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Supreme Court strikes down bump stock ban

 at 1:39 p.m.

A divided court on Friday threw out a Trump-era ban on bump stocks, an attachment that transforms a semiautomatic rifle into a weapon that can discharge at a rate of hundreds of rounds per minute. In an opinion by Justice Clarence Thomas, the court rejected the government’s argument that bump stocks can be prohibited under a federal law that bans machine guns.

The Supreme Court building and steps

The justices ruled 6-3 in Garland v. Cargill on Friday. (Trekandshoot via Shutterstock)


Supreme Court adds four cases to next term’s docket

 at 10:49 a.m.

In a list of orders on Monday the justices added four more cases to the court’s 2024-25 term docket. Those cases tackle issues ranging from the burden of proof for an employer hoping to rely on an exemption from the Fair Labor Standards Act to avoid overtime pay to the pleading standards for securities-fraud claims against NVIDIA that rely on internal company documents.


Supreme Court preserves access to abortion pill

at 11:13 a.m.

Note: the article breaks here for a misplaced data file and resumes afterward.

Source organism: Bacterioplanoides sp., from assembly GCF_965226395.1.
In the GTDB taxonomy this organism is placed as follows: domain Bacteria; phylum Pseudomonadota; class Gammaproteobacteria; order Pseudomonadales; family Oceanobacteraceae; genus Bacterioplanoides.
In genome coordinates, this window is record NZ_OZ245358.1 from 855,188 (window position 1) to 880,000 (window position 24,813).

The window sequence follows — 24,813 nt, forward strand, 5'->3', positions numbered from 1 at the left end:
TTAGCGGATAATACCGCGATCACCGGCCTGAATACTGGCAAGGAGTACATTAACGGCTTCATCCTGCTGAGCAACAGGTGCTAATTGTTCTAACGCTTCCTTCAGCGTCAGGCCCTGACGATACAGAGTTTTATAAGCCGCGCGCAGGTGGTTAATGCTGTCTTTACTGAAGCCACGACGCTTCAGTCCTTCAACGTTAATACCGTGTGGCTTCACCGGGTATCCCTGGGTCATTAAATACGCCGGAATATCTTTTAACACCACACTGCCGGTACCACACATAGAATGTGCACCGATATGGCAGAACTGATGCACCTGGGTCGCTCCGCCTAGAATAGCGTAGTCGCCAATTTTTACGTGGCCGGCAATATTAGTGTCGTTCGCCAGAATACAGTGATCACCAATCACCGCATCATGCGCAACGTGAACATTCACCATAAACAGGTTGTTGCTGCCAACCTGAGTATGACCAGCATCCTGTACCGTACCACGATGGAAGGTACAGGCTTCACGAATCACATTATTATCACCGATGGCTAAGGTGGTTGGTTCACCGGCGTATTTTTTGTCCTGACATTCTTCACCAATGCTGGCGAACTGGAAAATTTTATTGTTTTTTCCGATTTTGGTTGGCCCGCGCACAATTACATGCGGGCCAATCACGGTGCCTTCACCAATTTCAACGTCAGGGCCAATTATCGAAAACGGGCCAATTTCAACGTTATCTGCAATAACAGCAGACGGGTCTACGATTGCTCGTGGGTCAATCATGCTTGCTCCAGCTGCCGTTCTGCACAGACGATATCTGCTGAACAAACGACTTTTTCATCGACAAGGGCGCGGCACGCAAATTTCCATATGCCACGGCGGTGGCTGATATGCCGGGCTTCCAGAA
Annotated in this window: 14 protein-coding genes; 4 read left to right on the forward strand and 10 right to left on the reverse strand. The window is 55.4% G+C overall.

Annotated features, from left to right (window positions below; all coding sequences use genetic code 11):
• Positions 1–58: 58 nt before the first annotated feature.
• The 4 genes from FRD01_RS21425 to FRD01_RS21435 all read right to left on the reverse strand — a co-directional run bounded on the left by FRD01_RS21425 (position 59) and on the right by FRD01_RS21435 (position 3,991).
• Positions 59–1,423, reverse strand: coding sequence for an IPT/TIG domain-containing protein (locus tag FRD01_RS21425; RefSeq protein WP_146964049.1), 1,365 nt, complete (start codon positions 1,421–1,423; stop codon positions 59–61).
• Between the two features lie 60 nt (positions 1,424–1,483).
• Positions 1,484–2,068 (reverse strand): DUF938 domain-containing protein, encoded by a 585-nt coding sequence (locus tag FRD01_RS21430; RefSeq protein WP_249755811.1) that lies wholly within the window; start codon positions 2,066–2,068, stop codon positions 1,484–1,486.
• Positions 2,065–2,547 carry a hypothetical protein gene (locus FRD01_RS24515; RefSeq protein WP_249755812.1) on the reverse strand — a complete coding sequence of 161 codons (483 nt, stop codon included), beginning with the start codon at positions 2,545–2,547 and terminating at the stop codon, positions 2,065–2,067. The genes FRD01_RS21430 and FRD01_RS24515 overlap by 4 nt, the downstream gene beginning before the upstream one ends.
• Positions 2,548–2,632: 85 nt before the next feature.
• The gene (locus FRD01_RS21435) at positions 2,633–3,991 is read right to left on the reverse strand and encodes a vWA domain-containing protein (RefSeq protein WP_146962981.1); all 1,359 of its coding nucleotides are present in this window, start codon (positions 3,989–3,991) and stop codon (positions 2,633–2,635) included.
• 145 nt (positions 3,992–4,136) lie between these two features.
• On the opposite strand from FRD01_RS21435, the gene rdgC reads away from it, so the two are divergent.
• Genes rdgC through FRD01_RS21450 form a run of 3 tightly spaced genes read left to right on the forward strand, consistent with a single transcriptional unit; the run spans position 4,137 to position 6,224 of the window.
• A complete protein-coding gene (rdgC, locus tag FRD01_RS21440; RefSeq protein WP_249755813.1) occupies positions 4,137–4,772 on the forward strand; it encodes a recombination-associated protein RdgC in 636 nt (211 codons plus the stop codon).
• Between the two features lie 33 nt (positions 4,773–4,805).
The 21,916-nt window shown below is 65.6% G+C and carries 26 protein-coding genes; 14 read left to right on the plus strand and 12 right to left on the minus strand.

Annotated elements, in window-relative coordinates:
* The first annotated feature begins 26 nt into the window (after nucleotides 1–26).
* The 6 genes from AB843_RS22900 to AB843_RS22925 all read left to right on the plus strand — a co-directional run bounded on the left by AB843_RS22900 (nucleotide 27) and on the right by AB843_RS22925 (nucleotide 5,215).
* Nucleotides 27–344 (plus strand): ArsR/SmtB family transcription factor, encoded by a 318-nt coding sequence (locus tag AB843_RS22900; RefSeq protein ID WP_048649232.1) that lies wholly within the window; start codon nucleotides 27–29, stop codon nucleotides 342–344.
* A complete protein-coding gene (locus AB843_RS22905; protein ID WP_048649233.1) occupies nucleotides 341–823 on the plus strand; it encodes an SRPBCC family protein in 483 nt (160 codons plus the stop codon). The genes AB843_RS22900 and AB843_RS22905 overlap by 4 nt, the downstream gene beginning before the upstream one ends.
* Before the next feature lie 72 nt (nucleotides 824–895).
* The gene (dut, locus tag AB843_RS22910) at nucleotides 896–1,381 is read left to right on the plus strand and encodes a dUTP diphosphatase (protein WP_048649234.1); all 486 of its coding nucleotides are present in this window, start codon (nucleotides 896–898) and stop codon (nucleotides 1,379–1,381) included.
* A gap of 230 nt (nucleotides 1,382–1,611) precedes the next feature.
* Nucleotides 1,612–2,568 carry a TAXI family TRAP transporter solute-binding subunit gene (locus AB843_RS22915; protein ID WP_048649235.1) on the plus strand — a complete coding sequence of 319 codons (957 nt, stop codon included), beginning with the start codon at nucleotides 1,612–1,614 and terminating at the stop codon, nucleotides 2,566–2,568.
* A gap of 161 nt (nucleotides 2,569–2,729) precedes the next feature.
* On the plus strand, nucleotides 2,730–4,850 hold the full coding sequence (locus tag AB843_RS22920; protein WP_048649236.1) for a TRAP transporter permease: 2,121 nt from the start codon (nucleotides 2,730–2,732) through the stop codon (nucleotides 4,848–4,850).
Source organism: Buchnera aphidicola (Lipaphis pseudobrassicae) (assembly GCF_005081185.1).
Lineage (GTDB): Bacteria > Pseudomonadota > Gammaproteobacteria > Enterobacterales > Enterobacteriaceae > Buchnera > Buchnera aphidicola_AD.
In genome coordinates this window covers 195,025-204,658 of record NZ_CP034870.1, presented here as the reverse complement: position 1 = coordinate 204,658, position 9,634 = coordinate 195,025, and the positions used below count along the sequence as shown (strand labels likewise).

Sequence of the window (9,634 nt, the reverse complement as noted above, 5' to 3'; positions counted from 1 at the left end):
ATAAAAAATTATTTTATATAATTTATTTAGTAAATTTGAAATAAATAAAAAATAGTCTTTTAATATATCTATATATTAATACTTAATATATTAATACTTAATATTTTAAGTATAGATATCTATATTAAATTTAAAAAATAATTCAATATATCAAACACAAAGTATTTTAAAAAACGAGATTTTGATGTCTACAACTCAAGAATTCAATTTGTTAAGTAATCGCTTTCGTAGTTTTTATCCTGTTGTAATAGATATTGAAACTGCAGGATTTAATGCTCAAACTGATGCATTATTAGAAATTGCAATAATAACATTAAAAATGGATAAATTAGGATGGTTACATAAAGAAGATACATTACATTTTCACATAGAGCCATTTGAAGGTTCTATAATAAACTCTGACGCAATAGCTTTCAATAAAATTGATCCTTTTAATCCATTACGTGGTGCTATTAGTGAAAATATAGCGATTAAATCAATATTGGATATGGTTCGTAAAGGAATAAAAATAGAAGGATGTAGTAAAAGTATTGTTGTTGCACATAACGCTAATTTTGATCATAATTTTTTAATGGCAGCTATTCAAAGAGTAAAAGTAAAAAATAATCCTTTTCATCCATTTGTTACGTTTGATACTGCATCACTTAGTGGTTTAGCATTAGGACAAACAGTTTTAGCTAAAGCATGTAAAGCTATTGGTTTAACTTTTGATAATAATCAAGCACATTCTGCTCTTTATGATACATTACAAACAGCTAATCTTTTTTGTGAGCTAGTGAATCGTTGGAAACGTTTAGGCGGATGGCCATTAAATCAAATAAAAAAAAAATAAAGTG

The justices on Thursday threw out an attempt to roll back access to mifepristone, one of two drugs used in medication abortions. The court unanimously held that the anti-abortion doctors and medical groups challenging the Food and Drug Administration’s 2016 and 2021 expansion of access to the drug had not shown they would be harmed by the FDA’s policies and therefore lacked the legal right to sue.


Justices side with Starbucks in union organizing dispute

 at 4:44 p.m.

The court on Thursday rejected a more lenient standard the lower courts applied in granting the National Labor Relations Board a preliminary injunction against Starbucks, after the company fired seven employees involved in unionizing at a Memphis store. The decision will make it harder for the agency to order employers to reinstate workers in labor disputes.

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